That being said, we had a lovely chat and a lovely lunch. I declined the invitation from her to head on for another drink at a bar afterwards (I actually really did have an appointment to get on to) and told her I’d message her later. I then spent the afternoon trying to work out what to say to her about why I didn’t think it’d work out. In the end I plumped for the generic “it was nice to meet you but I didn’t feel the spark” line, which was true enough. She unsurprisingly said exactly the same thing back to me and we parted with no hard feelings, never to meet again.

Since then this has played itself out many times. It’s always been a fun activity trying to work out why I’ve made up my mind so early, and often I get there in the end. Some have included:

  • lack of interesting replies to questions
  • their assertions that I shouldn’t be happy being a dating dad
  • they weren’t my desired physical match
  • their accent
  • hearing within the first three questions about how much they love skiing
  • when the first six things she said were all moans about work
  • a cancellation when I’m already on my way, despite messages ten minutes earlier saying it was still on

I’m 100% certain I’ve fallen foul of this too. No doubt, many of those I’ve dated have walked away thinking “god, I’m so glad I never have to see him again” and had their own reasons why I’ve not been a good match for them.

Thankfully, after I realised all of this I’ve gotten much better at acknowledging things in advance and filtering people out earlier on. I no longer date out of a misplaced desire for validation, nor as an excuse for something to do; I date because I want to find someone to build a relationship with. When my gut tells me after one message or a hundred that someone is not right for me, I listen.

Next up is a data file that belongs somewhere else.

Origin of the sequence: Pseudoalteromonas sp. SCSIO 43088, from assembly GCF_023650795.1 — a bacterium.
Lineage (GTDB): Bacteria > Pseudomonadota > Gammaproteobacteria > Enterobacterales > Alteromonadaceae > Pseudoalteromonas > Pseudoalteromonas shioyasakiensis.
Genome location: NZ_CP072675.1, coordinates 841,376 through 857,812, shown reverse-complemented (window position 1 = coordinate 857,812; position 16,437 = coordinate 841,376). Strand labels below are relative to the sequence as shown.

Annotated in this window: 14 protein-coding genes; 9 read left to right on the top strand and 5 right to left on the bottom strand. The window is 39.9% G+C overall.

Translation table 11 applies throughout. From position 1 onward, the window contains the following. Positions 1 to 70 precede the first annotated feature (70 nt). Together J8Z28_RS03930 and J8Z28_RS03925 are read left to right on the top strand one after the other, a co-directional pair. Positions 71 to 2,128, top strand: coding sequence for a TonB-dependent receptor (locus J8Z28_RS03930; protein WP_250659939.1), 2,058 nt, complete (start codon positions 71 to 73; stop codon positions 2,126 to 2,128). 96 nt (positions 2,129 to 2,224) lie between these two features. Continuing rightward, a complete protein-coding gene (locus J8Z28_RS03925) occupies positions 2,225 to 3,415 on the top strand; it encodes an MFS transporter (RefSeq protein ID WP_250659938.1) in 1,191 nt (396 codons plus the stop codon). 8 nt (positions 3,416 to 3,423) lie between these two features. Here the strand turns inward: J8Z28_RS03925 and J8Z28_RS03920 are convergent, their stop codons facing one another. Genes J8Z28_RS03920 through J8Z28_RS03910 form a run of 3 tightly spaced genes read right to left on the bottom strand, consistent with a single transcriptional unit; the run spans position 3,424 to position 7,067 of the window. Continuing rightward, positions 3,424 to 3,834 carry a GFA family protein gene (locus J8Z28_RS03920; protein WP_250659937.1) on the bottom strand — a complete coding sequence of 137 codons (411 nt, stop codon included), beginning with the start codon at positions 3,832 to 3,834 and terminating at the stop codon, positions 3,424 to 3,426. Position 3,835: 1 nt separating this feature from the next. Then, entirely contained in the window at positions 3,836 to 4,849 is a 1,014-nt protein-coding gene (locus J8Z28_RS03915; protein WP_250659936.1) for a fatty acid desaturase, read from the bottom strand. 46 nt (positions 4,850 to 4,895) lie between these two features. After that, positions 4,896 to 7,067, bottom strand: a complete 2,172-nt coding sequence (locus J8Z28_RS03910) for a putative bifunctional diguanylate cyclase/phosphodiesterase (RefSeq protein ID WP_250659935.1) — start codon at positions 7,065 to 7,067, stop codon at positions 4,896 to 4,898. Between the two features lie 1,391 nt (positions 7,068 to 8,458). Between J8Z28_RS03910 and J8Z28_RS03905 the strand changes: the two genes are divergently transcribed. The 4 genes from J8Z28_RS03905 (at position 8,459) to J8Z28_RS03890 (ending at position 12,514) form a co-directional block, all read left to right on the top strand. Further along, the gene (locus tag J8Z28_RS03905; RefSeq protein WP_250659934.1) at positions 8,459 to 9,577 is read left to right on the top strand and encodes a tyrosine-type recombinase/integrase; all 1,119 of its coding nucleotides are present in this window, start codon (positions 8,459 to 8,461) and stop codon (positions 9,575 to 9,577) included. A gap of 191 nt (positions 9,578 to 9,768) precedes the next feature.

This might mean that I’m missing out on a lot of fun as I meet more people and get to know them in more detail, but it’s saving me a fortune in time and money as I try to put my finger on why my gut says what it says and I decide whether or not it’s right.

I don’t need to settle. I don’t need to meet someone and start working out from the first date how I’ll be able to overlook or put up with some of the things about them which grate on me. Neither should they. I don’t want a relationship built from the start on compromise as one of its founding principles – compromise is something that needs to be done, but should never be all-encompassing.

Now, I’m off to work out how I’d react if Kate Beckinsale actually had a thick west country accent.

How about you? What things put you off within the first minutes of a date? I’d love to hear your pet peeves!

4 thoughts on “Was that too fast?

Add yours

  1. But it is a little off putting isn’t it, if the voice doesn’t match your expectations.

    A very long time ago when I was at University I used to watch snooker – deadly silent crowd, just the noise of the cue hitting the balls and later clapping. People don’t speak in that sport, not really. Then one day I saw Stephen Hendry being interviewed and was amazed at his Scottish accent, I would never have guessed!! Ha!